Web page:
Record No. 1081-17-4
(John M. Spencer; Spencer, Meyer & Kock, PLC, on brief), for appellant. Appellant submitting on brief. Victoria Johnson, Assistant Attorney General (Mark R. Herring, Attorney General, on brief), for appellee.
Present: Judges Petty, Malveaux and Senior Judge Annunziata
Argued at Alexandria, Virginia MEMORANDUM OPINION BY JUDGE WILLIAM G. PETTY FROM THE CIRCUIT COURT OF STAFFORD COUNTY
Victoria A.B. Willis, Judge (John M. Spencer; Spencer, Meyer & Kock, PLC, on brief), for appellant. Appellant submitting on brief. Victoria Johnson, Assistant Attorney General (Mark R. Herring, Attorney General, on brief), for appellee.
Pursuant to Code § 17.1-413, this opinion is not designated for publication.
Chelie Casswell appeals her conviction of child cruelty pursuant to Code § 40.1-103(A). On appeal, Casswell argues that the trial court erred because the evidence was insufficient to establish the requisite criminal negligence for a child cruelty conviction. For the reason stated below, we affirm.
Casswell was also charged with involuntary manslaughter in connection with the same incident but was acquitted of that charge.
Chelie Casswell asked Chad Etka if she could babysit Etka's two children, S.E., his three-year-old daughter, and A.E., his two-year-old son. Etka agreed. Etka and Casswell had met approximately two months before. Casswell had been to the home many times before Etka allowed her to babysit; many of the occasions were pool parties where the children either swam in the pool or played in their playroom. Casswell had two children of her own and three grandchildren.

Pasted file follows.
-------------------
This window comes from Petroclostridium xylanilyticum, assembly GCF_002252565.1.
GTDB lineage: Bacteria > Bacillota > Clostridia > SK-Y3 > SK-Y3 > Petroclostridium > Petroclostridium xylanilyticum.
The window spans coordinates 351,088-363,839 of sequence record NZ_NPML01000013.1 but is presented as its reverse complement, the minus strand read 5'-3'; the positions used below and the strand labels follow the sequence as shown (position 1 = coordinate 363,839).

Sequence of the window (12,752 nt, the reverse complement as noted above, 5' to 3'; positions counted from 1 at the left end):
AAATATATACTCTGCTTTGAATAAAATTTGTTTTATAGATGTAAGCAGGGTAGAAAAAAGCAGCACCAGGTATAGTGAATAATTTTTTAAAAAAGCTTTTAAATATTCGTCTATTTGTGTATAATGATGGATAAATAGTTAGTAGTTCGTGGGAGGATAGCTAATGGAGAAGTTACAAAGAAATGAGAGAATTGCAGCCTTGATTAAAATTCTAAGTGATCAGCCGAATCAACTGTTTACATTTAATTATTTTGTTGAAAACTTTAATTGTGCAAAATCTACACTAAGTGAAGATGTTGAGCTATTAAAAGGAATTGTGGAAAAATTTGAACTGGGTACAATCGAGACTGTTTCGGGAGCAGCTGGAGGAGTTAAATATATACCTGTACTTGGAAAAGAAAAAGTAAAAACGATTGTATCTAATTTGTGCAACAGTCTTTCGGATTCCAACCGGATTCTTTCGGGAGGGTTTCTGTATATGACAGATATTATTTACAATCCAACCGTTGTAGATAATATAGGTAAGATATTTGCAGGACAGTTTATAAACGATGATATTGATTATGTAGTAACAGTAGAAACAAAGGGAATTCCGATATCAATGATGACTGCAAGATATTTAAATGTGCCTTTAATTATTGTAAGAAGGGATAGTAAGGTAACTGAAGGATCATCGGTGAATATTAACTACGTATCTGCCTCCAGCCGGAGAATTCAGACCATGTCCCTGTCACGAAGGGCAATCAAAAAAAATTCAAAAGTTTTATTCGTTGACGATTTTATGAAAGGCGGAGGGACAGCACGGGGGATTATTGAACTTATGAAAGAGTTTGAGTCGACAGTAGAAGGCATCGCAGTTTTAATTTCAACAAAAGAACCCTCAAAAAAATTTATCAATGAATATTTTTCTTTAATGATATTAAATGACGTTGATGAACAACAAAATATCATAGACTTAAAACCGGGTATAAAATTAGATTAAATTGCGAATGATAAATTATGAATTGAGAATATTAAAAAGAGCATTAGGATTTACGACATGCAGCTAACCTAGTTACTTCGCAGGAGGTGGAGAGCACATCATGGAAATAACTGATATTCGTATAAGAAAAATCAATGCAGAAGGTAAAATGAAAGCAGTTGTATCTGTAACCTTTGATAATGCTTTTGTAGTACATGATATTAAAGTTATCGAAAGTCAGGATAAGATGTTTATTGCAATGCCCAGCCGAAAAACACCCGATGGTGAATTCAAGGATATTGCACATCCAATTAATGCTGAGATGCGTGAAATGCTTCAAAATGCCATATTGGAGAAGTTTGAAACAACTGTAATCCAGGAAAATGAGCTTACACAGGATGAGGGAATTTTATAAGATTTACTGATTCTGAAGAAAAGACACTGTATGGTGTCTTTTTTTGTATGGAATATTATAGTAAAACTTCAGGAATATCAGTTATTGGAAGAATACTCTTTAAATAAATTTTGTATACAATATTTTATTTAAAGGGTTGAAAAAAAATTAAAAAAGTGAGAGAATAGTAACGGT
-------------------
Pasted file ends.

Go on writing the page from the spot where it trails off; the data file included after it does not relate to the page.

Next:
Before Etka left early the morning of August 13, 2016, Etka told Casswell that there was a heat advisory that day so the children were not to go outside. The children's playroom in Etka's house had two internal entrances, both of which were blocked by baby gates. The playroom also had a sliding glass door that led to the back deck. Stairs connected the deck to a patio area and a kidney-shaped swimming pool that was, at its greatest depth, five feet deep. When asked whether the children were able to unlock the sliding glass door in the playroom, Etka said, "They were. I think [S.E.] was able to unlock the sliding glass door." In light of that, Etka put an old kitchen cabinet-turned-toy-chest in the track of the sliding door so that the door would not open. Etka told Casswell about the cabinet. Etka testified he "never once had any problems" with the children getting out of the playroom through the sliding door when he blocked it with the cabinet. Etka did not block the door before he left on August 13th, however, because Casswell was on the deck smoking when he left.